Farm Ireland

Wednesday 13 December 2017

Agri start-ups claim lack of funding is holding back their potential

Entrepreneur says she 'couldn't afford to attend the Ploughing'

The Grasshopper product from Truth North Technologies
The Grasshopper product from Truth North Technologies

Jamie Ball

Fledgling agri-business start-ups have claimed they couldn't afford to exhibit at this year's Ploughing Championships because of a lack of support from investors and state agencies.

Colette Martin, who developed the Slurrysafe product that won the Safety ward in the Innovations awards at the 2014 Ploughing, said she could not afford to return to the country's biggest trade show this year.

"Last year, Enterprise Ireland helped us out because we had an innovation, but our business could not afford to go to the Ploughing this year.

She added that several other companies who had exhibited at the Innovations event at the 2014 Ploughing couldn't afford to return this year either.

"There is very little help, and every show you go to costs you more money," said Ms Martin.

Slurrysafe is a safety platform for open pit entrances that prevents children, adults or animals falling into the pit while a farmer is agitating or spreading slurry.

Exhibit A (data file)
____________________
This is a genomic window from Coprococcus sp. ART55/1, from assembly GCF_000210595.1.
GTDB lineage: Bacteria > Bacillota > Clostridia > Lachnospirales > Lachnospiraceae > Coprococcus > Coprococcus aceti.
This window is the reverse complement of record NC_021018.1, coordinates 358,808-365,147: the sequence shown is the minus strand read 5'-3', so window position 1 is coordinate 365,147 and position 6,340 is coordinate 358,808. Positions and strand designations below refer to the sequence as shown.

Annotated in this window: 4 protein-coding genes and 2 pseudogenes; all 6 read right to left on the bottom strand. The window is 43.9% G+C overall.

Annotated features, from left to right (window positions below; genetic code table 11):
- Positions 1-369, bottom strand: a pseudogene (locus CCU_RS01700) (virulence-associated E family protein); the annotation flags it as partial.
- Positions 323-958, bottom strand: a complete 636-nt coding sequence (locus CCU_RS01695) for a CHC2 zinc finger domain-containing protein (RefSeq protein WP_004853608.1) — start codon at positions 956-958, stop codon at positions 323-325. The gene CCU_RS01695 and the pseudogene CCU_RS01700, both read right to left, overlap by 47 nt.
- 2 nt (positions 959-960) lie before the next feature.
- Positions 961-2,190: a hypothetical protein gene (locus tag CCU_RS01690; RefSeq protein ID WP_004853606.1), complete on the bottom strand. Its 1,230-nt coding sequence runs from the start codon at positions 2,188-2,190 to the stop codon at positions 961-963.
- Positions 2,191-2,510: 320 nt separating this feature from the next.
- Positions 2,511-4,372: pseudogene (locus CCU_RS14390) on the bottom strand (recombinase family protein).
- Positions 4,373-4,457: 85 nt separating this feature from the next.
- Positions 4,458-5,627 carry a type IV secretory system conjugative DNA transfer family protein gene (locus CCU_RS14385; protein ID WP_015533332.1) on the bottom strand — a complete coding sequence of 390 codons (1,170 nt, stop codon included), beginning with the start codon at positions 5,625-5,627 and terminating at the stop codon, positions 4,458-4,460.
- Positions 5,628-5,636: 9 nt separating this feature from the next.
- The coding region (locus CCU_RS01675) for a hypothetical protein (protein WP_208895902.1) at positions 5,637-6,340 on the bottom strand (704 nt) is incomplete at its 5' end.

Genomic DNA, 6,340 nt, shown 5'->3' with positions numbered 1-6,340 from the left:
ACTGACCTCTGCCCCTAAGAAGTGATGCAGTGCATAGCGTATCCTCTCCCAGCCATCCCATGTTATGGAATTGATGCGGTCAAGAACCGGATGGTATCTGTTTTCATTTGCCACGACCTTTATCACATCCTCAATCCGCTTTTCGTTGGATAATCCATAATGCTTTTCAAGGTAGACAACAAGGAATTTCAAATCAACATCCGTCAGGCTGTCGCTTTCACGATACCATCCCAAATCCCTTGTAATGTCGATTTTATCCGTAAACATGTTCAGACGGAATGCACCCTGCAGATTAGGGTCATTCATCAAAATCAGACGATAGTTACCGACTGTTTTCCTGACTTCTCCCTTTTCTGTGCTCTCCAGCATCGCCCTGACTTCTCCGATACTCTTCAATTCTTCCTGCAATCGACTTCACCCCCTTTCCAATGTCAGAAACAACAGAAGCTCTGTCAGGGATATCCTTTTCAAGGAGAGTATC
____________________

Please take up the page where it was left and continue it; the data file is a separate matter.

It originally secured funding from Waterford Leader Partnership and Waterford County Enterprise, followed by a €25,000 investment from Enterprise Ireland.

"We'd have no problem with angel investors trying to help us out," added Ms Martin, who says her company is seeking a five-figure investment to develop the business.

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Paddy Halton of True North Technologies, the developer behind an award- winning paddock management tool, says the agri start-up sector needs to "better communicate agri-business opportunities to the financial community, which are usually quite disconnected to farming.

As reported by the Farming Independent in June, the Shannon-based company's Grasshopper product is a pioneering plate-meter farm management information tool, designed to improve paddock performance by 25-30pc above the national average.

The company secured a €25,000 investment from Enterprise Ireland in its Competitive Feasibility Fund to develop Grasshopper and this year won the Agri-software Award at the Innovations Awards at the Ploughing.

Mr Halton said he believes that Enterprise Ireland is primarily focused on assisting export-oriented companies rather than working with companies focused on the domestic market.

He the only other funding source he approached was his bank, which was "totally non-responsive."

The company is now trying to attract investment of "a low-ish six-figure sum," from potential investors.

Enterprise Ireland spokesman, Dennis Duggan, says both venture capitalists and angel investors are active in Ireland's agri-business space.

Enterprise Ireland also run an investment fund, whereby €200,000-€300,000 of its money is matched by venture capitalists, angel investors and high net-worth individuals.

"We do see agribusiness companies coming through every year in this investment," added Mr Duggan.

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